Never being a particularly huge fan of that plumber guy it was always Nintendo’s original bad guy that I was drawn to. I have early memories of playing the classic arcade game but it was not until 1994 that the big DK became my firm favourite Ninty character. Donkey Kong Country is one of the greatest games ever made and I remember my jaw dropping to the floor when I saw some preliminary screenshots and development footage.
I distinctly remember the adverts in the gaming press at the time. Seeing such an iconic video game character in 3D was mind blowing for ten year old me. You must help DK get his banana horde back from the beasts in the Jungle and you are joined by series newcomer Diddy. The game features a host of other friends to aid you on the dangerous journey and every creature had real personality. The bold visuals are striking and it is still astonishing what Rare achieved with the now ageing SNES.
Each time I see Donkey Kong Country it makes me remember a time when games were changing constantly. This was one of the crowning glories of the 16-bit era. I really love the two squeals but this first one is where my memory is placed. Being the first DK game that Shigeru Miyamoto was not directly involved in and acted as adviser. It was a big gamble for Nintendo that paid off and helped sway my decision to finally buy a SNES. This game also put Rare firmly on the map and everyone was talking about them. They were the next big thing in gaming.
I knew it was a special time for video games in the mid 90’s. Donkey Kong Country blew the competition aside that year. It still holds up well to this day and I play it regularly. It is filled with barrels,lots of barrels! Well I guess they are kind of DK’s thaing. I just love how hard it is and all the special friends that help you on your way. Enguarde the Swordfish is my favourite alongside Diddy. They feel like real friends with their big smiles and bright eyes. This game is in my heart and I will never forget just how many good times it has given me.
The N64 had many of my friends in a whirl in 1998. There had been so many great games already released but one would bring us all together. Diddy Kong Racing is a game I fell in love with the moment I first played it. The characters and bold visuals shone through and teenage me was excited. It was also fairly tough, not impossible, but certainly challenging. To 100% the game you need to beat the developers times on every track.
The challenge would unlock the best racer, TT. This little red clock character is the fastest with the best handling. My friends and I were in our own race to unlock TT by smashing the times within the game. It was not only the TT challenge that had us gripped the multiplayer in Diddy Kong Racing is amazing. Easily as good, if not better, than anything Mario Kart has to offer. The excellent two player adventure mode allows for real teamwork as well.
Everything just seems to work in this great Rareware title. The music, sounds, track design, difficulty and fun all come together for an incredible experience. Just flying around the over world island is a joy and all its little secrets that you uncover. I just love how it mixes Mario 64 style star system to unlock new areas with the addictive racing of Mario Kart. It is such a unique kart racer and has so much to offer you.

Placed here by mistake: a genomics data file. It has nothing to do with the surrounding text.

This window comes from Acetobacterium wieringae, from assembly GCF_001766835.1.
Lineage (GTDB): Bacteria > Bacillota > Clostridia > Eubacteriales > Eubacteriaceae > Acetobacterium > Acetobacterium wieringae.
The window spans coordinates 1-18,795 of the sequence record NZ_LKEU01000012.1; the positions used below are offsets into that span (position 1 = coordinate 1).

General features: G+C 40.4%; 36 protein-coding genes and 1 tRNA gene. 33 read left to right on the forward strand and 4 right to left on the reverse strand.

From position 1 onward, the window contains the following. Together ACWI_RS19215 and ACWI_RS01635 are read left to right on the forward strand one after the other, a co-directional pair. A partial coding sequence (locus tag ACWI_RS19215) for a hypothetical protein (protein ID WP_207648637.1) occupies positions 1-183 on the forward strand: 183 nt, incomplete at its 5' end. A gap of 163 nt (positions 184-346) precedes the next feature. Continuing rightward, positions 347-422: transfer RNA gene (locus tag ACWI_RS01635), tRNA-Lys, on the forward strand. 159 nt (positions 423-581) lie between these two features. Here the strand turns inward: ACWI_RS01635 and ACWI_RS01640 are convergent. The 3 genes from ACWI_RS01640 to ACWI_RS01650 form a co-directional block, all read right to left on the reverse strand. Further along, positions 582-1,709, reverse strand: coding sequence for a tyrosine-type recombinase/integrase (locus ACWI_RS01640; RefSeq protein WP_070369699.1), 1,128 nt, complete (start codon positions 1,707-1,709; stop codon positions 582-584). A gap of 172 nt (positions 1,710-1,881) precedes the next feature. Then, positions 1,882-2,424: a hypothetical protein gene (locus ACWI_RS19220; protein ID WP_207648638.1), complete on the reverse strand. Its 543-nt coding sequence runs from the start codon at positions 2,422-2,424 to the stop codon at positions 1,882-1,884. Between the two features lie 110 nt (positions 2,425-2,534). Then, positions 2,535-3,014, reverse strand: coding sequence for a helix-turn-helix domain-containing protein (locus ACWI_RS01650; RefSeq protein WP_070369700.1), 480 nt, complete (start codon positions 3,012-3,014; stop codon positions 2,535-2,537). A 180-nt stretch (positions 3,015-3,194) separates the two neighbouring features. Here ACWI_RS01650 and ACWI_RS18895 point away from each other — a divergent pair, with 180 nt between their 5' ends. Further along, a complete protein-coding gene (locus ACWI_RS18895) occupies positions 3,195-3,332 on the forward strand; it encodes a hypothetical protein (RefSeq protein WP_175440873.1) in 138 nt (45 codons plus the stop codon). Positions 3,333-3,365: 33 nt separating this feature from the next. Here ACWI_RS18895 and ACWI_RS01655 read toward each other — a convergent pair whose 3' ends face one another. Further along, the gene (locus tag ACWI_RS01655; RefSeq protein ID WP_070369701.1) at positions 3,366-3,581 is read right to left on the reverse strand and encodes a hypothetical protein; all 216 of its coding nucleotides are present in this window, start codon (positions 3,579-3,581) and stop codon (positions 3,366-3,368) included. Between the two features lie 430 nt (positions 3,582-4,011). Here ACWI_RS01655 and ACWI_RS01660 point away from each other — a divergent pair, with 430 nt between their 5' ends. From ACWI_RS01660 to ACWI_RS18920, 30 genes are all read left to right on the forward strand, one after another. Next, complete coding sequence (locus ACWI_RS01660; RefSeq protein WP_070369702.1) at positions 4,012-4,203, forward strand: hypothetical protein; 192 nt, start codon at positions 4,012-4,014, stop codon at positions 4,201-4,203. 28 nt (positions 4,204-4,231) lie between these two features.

One of my favourite parts are the four bosses. Each one is huge on the screen and tough challenge to beat. Then you have to do it all again in mirror mode! I will always remember 1998 as the year my friends and I were bought together in a common cause to beat the times and share our love for Diddy Kong Racing. A common aim to unlock TT and improve our skills against the computer and of course each other.
I was one of those 90’s kids that hung around arcades and popped my 10 pence pieces into fighting games, shooters and pretty much anything that took my fancy. But in the summer of 95 a new game appeared that took my love of beating the hell out of friends to a whole new level. We had rode the wave of Street Fighter II and Mortal Kombat in the previous years and now there was a new kid on the block. Killer Instinct had been released in arcades in late 94 but did not land in my home town until some time later.
The jaw dropping visuals, insane combos and finishers made it the perfect game for dazzling attacks and rivalries were reignited. The competition to unlock the special moves was brought to a head when a very much scaled down port arrived for the SNES. Rareware had already sprung a surprise with Donkey Kong Country but a 2D fighter was something completely new for the company. I honed my skills and combos for hours and the home port served as a great way to keep pace with the arcade challenges on the weekend.
The announcers booming voice, huge combo counts and awesome no mercy moves set in motion my love for fighting games that holds strong to this day. I have Killer Instinct to thank for countless days of unlocking moves, discovering secrets and smashing the high scores. I still play this game a lot to this day and thanks to emulation I can even play the arcade original. The skills may not be as sharp as they were 20 years ago but I still mix it with the best on this classic title. It is a real shame that its squeals have failed to live up to the majesty of the first.
It remains my favourite SNES game and will always draw me in to take down my foes in a blitz of combos and specials. The unique combo system has not been matched to this day and Killer Instinct sets out its own stall. Where everyone else was rushing out Street Fighter II clones Rareware were pulling everything great about the genre into one amazing title. It still sends a shiver down my spine when I hear the words ULTRA-ULTRA-ULTRA!